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Bowling v. Ryder Integrated Logistics, Inc.

United States District Court, E.D. Kentucky, Southern Division, London

March 5, 2018



          Danny C. Reeves, United States District Judge

         This matter is pending for consideration of Defendant Ryder Integrated Logistics, Inc.'s (“Ryder”) motion to dismiss, which the Court construes as a motion for judgment on the pleadings under Rule 12(c) of the Federal Rules of Civil Procedure. [Record No. 19] For the reasons that follow, the Court will grant the defendant's motion.


         Plaintiff Dannie Bowling (“Bowling”) was employed by Ryder as an over-the-road truck driver from 2012 through 2017. [Record No. 1, ¶¶ 6-7] Bowling contends that he began to suffer from a serious medical condition in February 2017. Id. at ¶¶ 29, 31, 34. Bowling called Ryder on February 4, 6, and 7, 2017, to say that he would not be reporting to work, but it is unclear whether he reported having a serious medical condition at that time. Id. at ¶ 32. On February 6, 2017, Ryder disciplined Bowling for not working. Id. at ¶ 27.

         Bowling alleges that he presented Ryder with a doctor's note stating that he was unable to work from February 4 through February 9, 2017. Id. at ¶ 38. He contends that he requested time off under the Family Medical Leave Act (“FMLA”), 29 U.S.C. § 2601, et seq., but the defendant refused the request. Id. at ¶¶ 39-40. Ultimately, he contends that Ryder interfered with his ability to exercise his rights under the FMLA and retaliated against him for attempting to exercise those rights. Accordingly to Bowling, his employment was eventually terminated because of his inability to work due to illness. Id. at pp. ¶¶ 49-51.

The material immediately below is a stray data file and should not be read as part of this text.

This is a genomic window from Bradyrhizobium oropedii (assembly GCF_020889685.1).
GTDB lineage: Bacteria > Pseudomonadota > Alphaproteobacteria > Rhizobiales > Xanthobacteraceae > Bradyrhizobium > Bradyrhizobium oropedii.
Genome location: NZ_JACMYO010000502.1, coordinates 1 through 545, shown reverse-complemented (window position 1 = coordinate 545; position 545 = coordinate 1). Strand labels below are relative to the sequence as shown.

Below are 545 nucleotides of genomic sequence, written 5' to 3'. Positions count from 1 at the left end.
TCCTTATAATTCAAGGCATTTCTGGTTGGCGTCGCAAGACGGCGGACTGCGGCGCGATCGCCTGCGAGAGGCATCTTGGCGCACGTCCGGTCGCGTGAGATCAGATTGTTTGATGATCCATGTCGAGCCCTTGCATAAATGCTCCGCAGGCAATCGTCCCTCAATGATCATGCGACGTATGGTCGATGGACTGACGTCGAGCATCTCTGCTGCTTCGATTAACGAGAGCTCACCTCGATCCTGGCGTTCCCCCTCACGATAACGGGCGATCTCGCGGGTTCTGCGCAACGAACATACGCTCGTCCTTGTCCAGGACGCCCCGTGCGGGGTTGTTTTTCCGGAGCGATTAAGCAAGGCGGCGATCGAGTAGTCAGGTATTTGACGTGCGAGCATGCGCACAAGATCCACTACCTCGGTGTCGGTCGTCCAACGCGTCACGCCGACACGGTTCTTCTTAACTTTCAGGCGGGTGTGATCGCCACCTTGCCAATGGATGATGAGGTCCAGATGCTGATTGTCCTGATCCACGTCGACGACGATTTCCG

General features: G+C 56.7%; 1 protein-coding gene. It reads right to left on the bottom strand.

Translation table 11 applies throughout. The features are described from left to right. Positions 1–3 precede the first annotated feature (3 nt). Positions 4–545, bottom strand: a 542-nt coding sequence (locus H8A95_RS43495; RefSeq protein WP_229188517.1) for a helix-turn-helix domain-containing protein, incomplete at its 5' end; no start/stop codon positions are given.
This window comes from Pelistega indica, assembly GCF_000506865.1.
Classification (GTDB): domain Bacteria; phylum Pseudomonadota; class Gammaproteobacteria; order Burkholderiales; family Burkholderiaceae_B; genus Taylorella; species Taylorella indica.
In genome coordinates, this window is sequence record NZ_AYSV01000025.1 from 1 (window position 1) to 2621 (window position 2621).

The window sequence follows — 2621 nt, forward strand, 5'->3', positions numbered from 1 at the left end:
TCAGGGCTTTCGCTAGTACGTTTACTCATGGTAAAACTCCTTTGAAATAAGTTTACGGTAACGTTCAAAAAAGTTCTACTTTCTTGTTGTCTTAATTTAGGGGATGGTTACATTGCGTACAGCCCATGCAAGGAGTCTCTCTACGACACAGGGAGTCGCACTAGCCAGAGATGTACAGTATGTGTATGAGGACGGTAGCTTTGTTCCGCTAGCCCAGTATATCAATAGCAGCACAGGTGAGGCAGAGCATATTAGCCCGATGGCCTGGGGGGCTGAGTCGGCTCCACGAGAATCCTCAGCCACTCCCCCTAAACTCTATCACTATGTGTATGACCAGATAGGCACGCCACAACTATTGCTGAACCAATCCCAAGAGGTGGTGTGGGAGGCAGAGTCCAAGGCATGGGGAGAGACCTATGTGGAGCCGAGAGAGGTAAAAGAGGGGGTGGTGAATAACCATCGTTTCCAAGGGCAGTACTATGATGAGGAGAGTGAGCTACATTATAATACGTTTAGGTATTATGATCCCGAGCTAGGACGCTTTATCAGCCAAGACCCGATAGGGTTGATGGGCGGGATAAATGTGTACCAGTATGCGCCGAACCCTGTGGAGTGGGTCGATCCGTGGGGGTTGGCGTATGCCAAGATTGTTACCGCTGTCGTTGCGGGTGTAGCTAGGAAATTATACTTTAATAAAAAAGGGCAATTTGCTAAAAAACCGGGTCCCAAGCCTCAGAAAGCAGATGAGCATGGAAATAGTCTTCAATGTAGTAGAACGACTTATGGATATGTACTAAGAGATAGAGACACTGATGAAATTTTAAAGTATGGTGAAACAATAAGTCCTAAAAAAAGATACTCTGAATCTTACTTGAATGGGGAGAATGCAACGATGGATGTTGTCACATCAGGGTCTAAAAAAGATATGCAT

Ryder filed a motion to dismiss on January 30, 2017. [Record No. 19] In support, it contends that Bowling filed a Voluntary Petition for Chapter 13 Bankruptcy in 2015 but failed to disclose this cause of action as an asset in the bankruptcy case. [See Record Nos. 19-2, 3.] Ryder argues that as a result of this failure, Bowling is judicially estopped from pursuing the action. Alternatively, Ryder claims that Bowling lacks standing to pursue the action because only the bankruptcy Trustee may do so unless the Trustee has abandoned the claim.


         Ryder has styled its request for relief as a motion to dismiss under Rule 12(b)(6) of the Federal Rules of Civil Procedure. However, motions under Rule 12(b)(6) must be made before a responsive pleading is filed. Ryder filed its Answer on October 10, 2017. [Record No. 6] Accordingly, the motion to dismiss is construed as a motion for judgment on the pleadings pursuant to Rule 12(c). See Morgan v. Church's Fried Chicken, 829 F.2d 10, 11 (6th Cir. 1987).

         A party's Rule 12(c) motion may be granted when there is no issue of material fact and the moving party is entitled to judgment as a matter of law. JPMorgan Chase Bank, N.A. v. Winget, 510 F.3d 577, 582 (6th Cir. 2007). The Court accepts as true “all well-pleaded material allegations, ” but “need not accept as true legal conclusions or unwarranted factual inferences.” Id. at 581-82 (quoting Mixon v. Ohio, 193 F.3d 389, 400 (6th Cir. 1999)).